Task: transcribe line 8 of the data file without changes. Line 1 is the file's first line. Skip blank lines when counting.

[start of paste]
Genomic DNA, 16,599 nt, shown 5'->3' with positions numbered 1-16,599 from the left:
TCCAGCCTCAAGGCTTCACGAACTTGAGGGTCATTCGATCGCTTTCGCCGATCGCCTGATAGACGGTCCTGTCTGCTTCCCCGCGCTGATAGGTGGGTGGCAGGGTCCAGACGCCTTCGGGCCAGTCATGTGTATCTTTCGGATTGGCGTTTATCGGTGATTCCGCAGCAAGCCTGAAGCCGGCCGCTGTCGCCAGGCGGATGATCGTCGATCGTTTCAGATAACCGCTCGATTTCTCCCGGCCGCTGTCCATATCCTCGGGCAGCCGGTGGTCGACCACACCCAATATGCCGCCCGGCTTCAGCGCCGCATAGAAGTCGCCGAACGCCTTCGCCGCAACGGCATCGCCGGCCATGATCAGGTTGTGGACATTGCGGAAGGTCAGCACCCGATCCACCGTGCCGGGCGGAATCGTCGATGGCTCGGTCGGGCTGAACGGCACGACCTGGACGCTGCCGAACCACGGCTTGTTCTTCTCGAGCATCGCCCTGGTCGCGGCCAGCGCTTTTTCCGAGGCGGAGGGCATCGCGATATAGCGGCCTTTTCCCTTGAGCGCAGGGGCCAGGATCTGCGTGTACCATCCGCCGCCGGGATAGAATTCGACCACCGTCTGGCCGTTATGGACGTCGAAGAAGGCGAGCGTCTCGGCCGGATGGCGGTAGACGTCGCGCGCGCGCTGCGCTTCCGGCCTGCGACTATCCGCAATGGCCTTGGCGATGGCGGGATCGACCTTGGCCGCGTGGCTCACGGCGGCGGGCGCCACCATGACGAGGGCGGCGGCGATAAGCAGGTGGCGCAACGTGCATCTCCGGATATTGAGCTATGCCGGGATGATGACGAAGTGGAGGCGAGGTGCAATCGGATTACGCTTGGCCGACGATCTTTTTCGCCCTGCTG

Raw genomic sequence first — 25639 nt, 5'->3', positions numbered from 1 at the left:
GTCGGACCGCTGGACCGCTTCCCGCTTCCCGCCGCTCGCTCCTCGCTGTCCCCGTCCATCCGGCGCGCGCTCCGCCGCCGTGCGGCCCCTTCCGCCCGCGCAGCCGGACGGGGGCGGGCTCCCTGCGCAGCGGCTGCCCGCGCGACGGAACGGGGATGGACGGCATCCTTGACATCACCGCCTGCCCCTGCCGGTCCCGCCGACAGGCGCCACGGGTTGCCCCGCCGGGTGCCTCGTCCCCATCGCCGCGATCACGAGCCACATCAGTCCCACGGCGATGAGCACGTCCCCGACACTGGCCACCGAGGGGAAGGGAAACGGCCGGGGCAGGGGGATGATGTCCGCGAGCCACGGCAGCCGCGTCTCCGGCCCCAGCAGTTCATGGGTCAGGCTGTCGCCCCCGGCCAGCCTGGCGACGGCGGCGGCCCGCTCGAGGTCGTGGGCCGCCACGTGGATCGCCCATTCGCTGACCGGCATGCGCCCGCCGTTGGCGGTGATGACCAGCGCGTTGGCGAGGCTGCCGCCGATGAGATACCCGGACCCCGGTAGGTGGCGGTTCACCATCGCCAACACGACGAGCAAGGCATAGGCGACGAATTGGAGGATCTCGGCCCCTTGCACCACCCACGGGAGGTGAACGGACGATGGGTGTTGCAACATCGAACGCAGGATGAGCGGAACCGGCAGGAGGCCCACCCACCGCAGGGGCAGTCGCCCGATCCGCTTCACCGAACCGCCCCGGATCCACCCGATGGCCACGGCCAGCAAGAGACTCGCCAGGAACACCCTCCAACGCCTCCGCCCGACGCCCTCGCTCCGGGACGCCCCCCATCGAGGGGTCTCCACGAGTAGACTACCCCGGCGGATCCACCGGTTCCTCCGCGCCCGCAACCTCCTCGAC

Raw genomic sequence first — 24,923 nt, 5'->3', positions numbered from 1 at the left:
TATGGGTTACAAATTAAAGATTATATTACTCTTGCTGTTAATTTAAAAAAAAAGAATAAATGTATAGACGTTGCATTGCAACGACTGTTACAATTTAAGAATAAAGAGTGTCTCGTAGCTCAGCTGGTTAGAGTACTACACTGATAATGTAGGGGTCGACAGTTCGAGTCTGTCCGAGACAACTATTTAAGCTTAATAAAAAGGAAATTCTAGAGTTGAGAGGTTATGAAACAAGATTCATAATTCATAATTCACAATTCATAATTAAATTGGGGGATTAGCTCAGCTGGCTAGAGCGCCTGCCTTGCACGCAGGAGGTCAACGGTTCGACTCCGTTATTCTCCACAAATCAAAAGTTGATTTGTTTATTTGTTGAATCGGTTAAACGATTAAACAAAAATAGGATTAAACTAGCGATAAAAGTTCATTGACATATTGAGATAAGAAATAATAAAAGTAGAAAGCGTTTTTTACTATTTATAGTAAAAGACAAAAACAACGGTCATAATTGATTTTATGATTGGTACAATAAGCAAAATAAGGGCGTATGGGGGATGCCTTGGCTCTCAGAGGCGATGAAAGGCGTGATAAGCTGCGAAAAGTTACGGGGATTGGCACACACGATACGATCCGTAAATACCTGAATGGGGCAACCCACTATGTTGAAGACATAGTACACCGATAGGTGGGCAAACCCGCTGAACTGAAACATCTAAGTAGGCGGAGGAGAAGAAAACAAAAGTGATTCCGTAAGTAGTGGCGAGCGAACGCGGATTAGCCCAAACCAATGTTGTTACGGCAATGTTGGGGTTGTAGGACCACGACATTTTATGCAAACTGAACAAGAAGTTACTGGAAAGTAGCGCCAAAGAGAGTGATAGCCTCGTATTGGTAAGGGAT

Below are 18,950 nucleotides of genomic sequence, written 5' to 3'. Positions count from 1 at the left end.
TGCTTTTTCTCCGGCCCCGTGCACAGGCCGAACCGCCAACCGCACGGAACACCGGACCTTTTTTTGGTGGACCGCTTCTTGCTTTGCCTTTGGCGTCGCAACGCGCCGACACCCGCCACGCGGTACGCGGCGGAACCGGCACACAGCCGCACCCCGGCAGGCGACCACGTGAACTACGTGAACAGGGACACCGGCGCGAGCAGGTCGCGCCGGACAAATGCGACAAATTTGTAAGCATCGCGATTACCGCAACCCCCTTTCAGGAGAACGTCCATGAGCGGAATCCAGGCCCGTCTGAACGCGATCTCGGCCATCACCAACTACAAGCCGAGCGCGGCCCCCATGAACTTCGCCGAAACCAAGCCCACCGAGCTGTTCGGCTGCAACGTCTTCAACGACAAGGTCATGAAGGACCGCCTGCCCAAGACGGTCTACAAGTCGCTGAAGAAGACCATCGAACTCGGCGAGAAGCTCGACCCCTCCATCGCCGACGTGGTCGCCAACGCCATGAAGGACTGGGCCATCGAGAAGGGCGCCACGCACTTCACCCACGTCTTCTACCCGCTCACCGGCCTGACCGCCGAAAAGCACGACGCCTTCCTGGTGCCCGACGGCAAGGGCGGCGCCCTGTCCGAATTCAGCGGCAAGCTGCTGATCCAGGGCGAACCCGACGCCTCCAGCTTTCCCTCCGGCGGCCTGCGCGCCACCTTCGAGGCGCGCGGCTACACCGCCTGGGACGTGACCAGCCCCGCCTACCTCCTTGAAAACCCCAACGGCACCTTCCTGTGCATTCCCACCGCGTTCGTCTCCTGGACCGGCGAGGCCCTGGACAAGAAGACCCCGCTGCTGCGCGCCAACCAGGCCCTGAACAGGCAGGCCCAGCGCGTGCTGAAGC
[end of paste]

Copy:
TGCTTTTTCTCCGGCCCCGTGCACAGGCCGAACCGCCAACCGCACGGAACACCGGACCTTTTTTTGGTGGACCGCTTCTTGCTTTGCCTTTGGCGTCGCAACGCGCCGACACCCGCCACGCGGTACGCGGCGGAACCGGCACACAGCCGCACCCCGGCAGGCGACCACGTGAACTACGTGAACAGGGACACCGGCGCGAGCAGGTCGCGCCGGACAAATGCGACAAATTTGTAAGCATCGCGATTACCGCAACCCCCTTTCAGGAGAACGTCCATGAGCGGAATCCAGGCCCGTCTGAACGCGATCTCGGCCATCACCAACTACAAGCCGAGCGCGGCCCCCATGAACTTCGCCGAAACCAAGCCCACCGAGCTGTTCGGCTGCAACGTCTTCAACGACAAGGTCATGAAGGACCGCCTGCCCAAGACGGTCTACAAGTCGCTGAAGAAGACCATCGAACTCGGCGAGAAGCTCGACCCCTCCATCGCCGACGTGGTCGCCAACGCCATGAAGGACTGGGCCATCGAGAAGGGCGCCACGCACTTCACCCACGTCTTCTACCCGCTCACCGGCCTGACCGCCGAAAAGCACGACGCCTTCCTGGTGCCCGACGGCAAGGGCGGCGCCCTGTCCGAATTCAGCGGCAAGCTGCTGATCCAGGGCGAACCCGACGCCTCCAGCTTTCCCTCCGGCGGCCTGCGCGCCACCTTCGAGGCGCGCGGCTACACCGCCTGGGACGTGACCAGCCCCGCCTACCTCCTTGAAAACCCCAACGGCACCTTCCTGTGCATTCCCACCGCGTTCGTCTCCTGGACCGGCGAGGCCCTGGACAAGAAGACCCCGCTGCTGCGCGCCAACCAGGCCCTGAACAGGCAGGCCCAGCGCGTGCTGAAGC